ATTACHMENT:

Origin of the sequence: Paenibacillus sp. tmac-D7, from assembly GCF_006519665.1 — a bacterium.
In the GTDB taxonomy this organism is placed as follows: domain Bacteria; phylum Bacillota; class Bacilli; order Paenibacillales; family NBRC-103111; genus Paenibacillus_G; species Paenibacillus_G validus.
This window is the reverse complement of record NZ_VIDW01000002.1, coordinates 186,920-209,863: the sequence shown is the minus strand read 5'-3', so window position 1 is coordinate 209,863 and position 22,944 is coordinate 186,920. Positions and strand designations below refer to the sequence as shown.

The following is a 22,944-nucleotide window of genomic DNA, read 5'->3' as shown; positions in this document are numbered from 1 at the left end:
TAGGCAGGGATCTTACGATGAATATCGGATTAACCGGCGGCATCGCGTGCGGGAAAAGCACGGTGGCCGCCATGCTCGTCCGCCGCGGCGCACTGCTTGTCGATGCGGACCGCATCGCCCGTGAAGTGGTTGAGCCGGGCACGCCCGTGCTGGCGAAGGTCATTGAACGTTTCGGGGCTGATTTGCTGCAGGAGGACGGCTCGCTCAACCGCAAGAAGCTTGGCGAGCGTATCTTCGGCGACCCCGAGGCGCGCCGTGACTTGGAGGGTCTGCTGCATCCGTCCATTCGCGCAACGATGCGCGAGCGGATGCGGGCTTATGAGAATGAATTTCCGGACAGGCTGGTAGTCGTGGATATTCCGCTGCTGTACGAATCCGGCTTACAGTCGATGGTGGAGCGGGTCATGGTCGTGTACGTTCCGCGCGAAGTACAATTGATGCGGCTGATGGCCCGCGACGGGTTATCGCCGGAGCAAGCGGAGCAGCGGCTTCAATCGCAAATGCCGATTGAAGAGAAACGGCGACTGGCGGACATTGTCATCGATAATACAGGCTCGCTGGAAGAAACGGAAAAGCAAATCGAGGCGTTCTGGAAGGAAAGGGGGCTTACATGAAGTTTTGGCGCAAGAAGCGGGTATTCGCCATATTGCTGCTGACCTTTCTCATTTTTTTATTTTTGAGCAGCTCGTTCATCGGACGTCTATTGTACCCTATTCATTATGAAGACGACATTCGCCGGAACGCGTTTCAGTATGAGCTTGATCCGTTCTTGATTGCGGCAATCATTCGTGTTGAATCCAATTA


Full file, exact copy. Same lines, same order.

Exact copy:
Origin of the sequence: Paenibacillus sp. tmac-D7, from assembly GCF_006519665.1 — a bacterium.
In the GTDB taxonomy this organism is placed as follows: domain Bacteria; phylum Bacillota; class Bacilli; order Paenibacillales; family NBRC-103111; genus Paenibacillus_G; species Paenibacillus_G validus.
This window is the reverse complement of record NZ_VIDW01000002.1, coordinates 186,920-209,863: the sequence shown is the minus strand read 5'-3', so window position 1 is coordinate 209,863 and position 22,944 is coordinate 186,920. Positions and strand designations below refer to the sequence as shown.

The following is a 22,944-nucleotide window of genomic DNA, read 5'->3' as shown; positions in this document are numbered from 1 at the left end:
TAGGCAGGGATCTTACGATGAATATCGGATTAACCGGCGGCATCGCGTGCGGGAAAAGCACGGTGGCCGCCATGCTCGTCCGCCGCGGCGCACTGCTTGTCGATGCGGACCGCATCGCCCGTGAAGTGGTTGAGCCGGGCACGCCCGTGCTGGCGAAGGTCATTGAACGTTTCGGGGCTGATTTGCTGCAGGAGGACGGCTCGCTCAACCGCAAGAAGCTTGGCGAGCGTATCTTCGGCGACCCCGAGGCGCGCCGTGACTTGGAGGGTCTGCTGCATCCGTCCATTCGCGCAACGATGCGCGAGCGGATGCGGGCTTATGAGAATGAATTTCCGGACAGGCTGGTAGTCGTGGATATTCCGCTGCTGTACGAATCCGGCTTACAGTCGATGGTGGAGCGGGTCATGGTCGTGTACGTTCCGCGCGAAGTACAATTGATGCGGCTGATGGCCCGCGACGGGTTATCGCCGGAGCAAGCGGAGCAGCGGCTTCAATCGCAAATGCCGATTGAAGAGAAACGGCGACTGGCGGACATTGTCATCGATAATACAGGCTCGCTGGAAGAAACGGAAAAGCAAATCGAGGCGTTCTGGAAGGAAAGGGGGCTTACATGAAGTTTTGGCGCAAGAAGCGGGTATTCGCCATATTGCTGCTGACCTTTCTCATTTTTTTATTTTTGAGCAGCTCGTTCATCGGACGTCTATTGTACCCTATTCATTATGAAGACGACATTCGCCGGAACGCGTTTCAGTATGAGCTTGATCCGTTCTTGATTGCGGCAATCATTCGTGTTGAATCCAATTA